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This article in AJ

  1. Vol. 69 No. 5, p. 875-878
     
    Received: Nov 15, 1976
    Published: Sept, 1977


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doi:10.2134/agronj1977.00021962006900050038x

The Gompertz Function as a Model for Cotton Hypocotyl Elongation1

  1. E. J. Pegelow,
  2. B. B. Taylor,
  3. R. D. Horrocks,
  4. D. R. Buxton,
  5. D. B. Marx and
  6. D. F. Wanjura2

Abstract

Abstract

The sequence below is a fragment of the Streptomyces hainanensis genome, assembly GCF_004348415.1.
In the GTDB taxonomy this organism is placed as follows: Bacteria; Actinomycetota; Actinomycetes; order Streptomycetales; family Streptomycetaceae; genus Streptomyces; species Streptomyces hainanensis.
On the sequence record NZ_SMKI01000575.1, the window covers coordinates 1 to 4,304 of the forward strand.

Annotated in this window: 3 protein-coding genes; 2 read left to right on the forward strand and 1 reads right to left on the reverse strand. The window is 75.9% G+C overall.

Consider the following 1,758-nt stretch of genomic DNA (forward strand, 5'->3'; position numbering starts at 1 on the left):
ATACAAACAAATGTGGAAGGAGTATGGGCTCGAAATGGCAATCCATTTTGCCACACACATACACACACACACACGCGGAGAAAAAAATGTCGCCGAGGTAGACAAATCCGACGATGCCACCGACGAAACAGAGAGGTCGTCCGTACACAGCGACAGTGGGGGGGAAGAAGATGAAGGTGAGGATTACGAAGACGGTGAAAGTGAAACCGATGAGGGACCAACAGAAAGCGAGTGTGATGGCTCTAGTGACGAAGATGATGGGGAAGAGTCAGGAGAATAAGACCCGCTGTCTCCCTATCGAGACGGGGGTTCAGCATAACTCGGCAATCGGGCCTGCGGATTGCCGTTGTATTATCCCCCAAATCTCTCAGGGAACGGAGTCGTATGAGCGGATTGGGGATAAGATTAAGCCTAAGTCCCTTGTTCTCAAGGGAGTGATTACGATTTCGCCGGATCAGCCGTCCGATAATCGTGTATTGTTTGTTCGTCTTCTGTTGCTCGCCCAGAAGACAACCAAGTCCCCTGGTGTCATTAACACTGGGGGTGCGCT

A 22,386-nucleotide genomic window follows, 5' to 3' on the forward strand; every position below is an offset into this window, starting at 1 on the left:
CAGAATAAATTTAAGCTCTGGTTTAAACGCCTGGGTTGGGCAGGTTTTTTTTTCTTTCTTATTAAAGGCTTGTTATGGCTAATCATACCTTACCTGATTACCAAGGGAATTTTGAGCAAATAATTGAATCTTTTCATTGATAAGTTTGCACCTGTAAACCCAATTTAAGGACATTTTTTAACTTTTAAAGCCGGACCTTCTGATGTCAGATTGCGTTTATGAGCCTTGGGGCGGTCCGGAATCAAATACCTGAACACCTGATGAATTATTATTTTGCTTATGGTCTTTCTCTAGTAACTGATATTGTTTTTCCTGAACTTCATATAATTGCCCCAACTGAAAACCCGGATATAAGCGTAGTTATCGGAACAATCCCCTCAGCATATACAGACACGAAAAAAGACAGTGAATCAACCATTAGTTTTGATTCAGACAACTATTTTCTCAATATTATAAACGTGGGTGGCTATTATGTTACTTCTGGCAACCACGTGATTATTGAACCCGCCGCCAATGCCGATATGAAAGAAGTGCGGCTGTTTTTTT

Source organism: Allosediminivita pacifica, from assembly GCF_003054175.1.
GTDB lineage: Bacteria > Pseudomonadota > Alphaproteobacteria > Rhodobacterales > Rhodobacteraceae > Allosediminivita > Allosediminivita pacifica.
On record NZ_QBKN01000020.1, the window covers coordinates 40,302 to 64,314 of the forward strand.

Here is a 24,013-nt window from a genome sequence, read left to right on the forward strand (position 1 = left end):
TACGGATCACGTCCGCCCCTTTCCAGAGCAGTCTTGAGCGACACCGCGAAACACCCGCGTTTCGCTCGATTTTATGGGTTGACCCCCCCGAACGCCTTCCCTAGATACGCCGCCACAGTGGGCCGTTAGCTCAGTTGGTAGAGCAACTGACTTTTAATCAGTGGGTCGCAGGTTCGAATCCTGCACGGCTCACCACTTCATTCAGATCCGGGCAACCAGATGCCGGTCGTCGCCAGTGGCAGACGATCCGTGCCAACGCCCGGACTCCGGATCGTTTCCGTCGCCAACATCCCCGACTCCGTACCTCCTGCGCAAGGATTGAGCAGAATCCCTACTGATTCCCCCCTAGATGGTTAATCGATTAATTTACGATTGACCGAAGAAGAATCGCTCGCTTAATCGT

Successful modeling of cotton (Gossypium hirsutum L.) seedling emergence requires a model capable of simulating hypocotyl growth under a wide range of soil environments. A previous model used an autocatalytic growth equation which was satisfactory for relatively favorable soil environments. We report here the use of the Gompertz equation as a hypocotyl elongation model which should have adaptability to greater environmental extremes than the autocatalytic model. A three parameter form of the Gompertz equation was applied to a comprehensive set of cotton hypocotyl elongation data, obtained over a range of steady-state soil environments. The form used was y = A exp {—exp [b(c—t]} where y is hypocotyl length at time t, A is maximum (potential) hypocotyl length under prevailing soil conditions, is the weighted mean relative growth rate, and c is the time at which maximum growth rate is attained. This function describes an asymmetrical sigmoid curve in which all parameters can be assigned physiological meaning. Best-fit estimates of the Gompertz parameters were derived for hypocotyl elongation in each environment by a non-linear least squares program. Multiple linear regression analyses of the estimated Gompertz parameters with soil temperature, physical impedance, and moisture were used to examine the influence of soil environment on the parameters. Each of the three Gompertz parameters were adequately described by a cubic regression model involving these soil factors. The regression models were used to develop a Gompertz model in which each parameter was responsive to fluctuating changes in soil environment. The model should be adaptable to simulating cotton hypocotyl elongation under a wide range of soil conditions, including those resulting in seedling stress.

 
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